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1 edition published in 2015 in English and held by 3 WorldCat member libraries worldwide

Auranofin inhibits the enzyme activity of Pasteurella multocida toxin PMT in human cells and protects cells from intoxication by Stefan Carle( )

1 edition published in 2017 in English and held by 3 WorldCat member libraries worldwide

Abstract: The AB-type protein toxin from Pasteurella multocida (PMT) contains a functionally important disulfide bond within its catalytic domain, which must be cleaved in the host cell cytosol to render the catalytic domain of PMT into its active conformation. Here, we found that the reductive potential of the cytosol of target cells, and more specifically, the activity of the thioredoxin reductase (TrxR) is crucial for this process. This was demonstrated by the strong inhibitory effect of the pharmacological TrxR inhibitor auranofin, which inhibited the intoxication of target cells with PMT, as determined by analyzing the PMT-catalyzed deamidation of GTP-binding proteins (G-proteins) in the cytosol of cells. The amount of endogenous substrate levels modified by PMT in cells pretreated with auranofin was reduced compared to cells treated with PMT alone. Auranofin had no inhibitory effect on the activity of the catalytic domain of constitutively active PMT in vitro, demonstrating that auranofin did not directly inhibit PMT activity, but interferes with the mode of action of PMT in cells. In conclusion, the results show that TrxR is crucial for the mode of action of PMT in mammalian cells, and that the drug auranofin can serve as an efficient inhibitor, which might be a starting point for novel therapeutic options against toxin-associated diseases
Plant-type phytoene desaturase: Functional evaluation of structural implications by Julian Koschmieder( )

1 edition published in 2017 in English and held by 3 WorldCat member libraries worldwide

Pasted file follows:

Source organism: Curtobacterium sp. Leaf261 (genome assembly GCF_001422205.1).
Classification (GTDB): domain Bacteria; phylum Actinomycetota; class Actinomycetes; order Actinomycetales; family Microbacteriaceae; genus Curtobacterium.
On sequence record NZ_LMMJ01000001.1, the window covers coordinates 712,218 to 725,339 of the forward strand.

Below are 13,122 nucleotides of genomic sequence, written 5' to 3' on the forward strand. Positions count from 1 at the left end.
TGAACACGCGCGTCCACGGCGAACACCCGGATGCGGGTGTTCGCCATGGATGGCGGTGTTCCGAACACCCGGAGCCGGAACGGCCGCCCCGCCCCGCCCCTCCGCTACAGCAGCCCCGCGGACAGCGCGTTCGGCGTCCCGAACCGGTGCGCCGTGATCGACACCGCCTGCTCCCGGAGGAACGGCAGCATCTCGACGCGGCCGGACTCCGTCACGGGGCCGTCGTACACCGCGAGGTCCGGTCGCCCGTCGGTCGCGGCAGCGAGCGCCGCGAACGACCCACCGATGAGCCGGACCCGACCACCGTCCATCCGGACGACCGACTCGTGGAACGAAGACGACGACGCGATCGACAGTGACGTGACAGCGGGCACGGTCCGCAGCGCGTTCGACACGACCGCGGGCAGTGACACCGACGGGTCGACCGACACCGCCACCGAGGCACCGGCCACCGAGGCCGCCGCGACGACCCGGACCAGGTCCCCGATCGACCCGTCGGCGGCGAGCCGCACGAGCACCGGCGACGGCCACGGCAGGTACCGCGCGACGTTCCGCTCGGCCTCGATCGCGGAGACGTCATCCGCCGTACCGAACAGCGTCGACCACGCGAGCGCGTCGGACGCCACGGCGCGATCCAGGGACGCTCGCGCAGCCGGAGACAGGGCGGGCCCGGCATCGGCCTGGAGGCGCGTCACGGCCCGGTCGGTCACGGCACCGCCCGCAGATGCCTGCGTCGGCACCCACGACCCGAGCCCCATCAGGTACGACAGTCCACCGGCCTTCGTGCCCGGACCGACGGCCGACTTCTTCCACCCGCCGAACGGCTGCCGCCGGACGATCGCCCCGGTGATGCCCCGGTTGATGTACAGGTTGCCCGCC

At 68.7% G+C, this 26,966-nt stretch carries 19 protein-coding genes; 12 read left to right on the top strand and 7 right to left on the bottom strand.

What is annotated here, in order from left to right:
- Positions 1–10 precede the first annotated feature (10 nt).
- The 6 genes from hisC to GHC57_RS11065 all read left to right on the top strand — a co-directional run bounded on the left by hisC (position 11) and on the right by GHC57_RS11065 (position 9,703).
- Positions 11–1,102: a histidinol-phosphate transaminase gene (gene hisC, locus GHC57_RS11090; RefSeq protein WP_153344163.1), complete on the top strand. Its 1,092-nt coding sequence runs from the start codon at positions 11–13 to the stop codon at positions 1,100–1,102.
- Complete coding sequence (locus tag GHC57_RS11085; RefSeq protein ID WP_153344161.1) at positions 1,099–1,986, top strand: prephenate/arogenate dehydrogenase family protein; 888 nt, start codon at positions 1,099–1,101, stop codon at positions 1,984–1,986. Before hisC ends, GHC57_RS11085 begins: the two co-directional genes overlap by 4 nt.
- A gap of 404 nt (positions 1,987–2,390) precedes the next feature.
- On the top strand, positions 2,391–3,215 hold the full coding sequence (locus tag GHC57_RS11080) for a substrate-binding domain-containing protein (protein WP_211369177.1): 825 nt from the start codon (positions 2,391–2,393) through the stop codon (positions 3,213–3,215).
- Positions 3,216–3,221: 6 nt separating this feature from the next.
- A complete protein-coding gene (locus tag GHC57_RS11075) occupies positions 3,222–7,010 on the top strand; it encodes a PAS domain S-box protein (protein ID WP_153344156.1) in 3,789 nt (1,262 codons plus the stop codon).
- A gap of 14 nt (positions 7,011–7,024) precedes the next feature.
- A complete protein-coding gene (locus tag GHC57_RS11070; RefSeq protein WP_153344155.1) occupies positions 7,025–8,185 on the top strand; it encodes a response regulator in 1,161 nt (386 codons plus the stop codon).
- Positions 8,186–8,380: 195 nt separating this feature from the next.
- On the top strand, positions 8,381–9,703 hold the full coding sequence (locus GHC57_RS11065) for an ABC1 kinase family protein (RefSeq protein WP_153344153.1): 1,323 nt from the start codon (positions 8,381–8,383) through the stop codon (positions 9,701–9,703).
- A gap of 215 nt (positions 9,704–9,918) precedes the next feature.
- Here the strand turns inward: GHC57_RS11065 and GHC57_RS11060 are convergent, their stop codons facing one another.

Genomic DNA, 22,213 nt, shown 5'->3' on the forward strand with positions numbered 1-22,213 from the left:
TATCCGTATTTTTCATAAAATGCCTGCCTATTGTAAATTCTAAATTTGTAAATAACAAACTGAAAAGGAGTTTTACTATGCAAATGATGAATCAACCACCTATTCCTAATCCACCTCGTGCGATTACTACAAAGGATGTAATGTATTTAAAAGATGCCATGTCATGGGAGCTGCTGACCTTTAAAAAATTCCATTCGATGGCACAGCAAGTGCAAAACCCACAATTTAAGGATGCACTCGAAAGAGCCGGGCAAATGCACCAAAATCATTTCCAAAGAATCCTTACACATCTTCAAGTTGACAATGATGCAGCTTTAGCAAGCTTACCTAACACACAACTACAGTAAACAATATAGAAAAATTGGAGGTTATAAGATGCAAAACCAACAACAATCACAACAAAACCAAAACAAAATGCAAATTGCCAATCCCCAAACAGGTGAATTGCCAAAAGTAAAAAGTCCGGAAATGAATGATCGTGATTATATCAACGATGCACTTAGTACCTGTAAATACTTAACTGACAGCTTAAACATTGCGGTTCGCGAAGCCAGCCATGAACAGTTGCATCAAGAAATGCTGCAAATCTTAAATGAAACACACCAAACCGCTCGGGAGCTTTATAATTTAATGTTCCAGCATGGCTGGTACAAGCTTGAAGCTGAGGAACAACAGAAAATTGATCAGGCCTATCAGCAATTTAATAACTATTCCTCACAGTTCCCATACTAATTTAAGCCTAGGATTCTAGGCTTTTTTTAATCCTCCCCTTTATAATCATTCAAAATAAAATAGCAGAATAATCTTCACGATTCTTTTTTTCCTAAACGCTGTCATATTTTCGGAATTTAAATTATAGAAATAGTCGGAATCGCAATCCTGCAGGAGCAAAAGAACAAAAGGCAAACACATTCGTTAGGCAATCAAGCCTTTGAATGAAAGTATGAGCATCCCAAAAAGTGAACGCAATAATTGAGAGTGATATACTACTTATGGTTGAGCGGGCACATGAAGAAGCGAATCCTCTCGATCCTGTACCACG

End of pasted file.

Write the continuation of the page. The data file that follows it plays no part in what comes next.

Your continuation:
A Chlamydia pneumoniae adhesin induces phosphatidylserine exposure on host cells by Jan-Christoph Galle( )

1 edition published in 2019 in English and held by 3 WorldCat member libraries worldwide

Abstract: In mammalian cells, the internal and external leaflets of the plasma membrane (PM) possess different phospholipids. Phosphatidylserine (PS) is normally confined to the inner (cytoplasmic) membrane leaflet. Here we report that the adhesin CPn0473 of the human pathogenic bacterium Chlamydia pneumoniae (Cpn) binds to the PM of human cells and induces PS externalization but unexpectedly not apoptosis. PS externalization is increased in human cells exposed to infectious Cpn cells expressing increased CPn0473 and reduced in exposure to Cpn expressing decreased CPn0473. CPn0473 binds specifically to synthetic membranes carrying PS and stimulates pore formation. Asymmetric giant unilamellar vesicles (GUVs) in which PS is restricted to the inner leaflet reveal that CPn0473 induces PS externalization in the absence of other proteins. Thus our identification of CPn0473 as a bacterial PS translocator capable of specific and apoptosis-independent PS externalization during infection extends the spectrum of mechanisms intracellular pathogens use to enter host cells
Effect of sodium and chloride binding on a lecithin bilayer : a molecular dynamics study by Maria Reif( )

1 edition published in 2017 in English and held by 3 WorldCat member libraries worldwide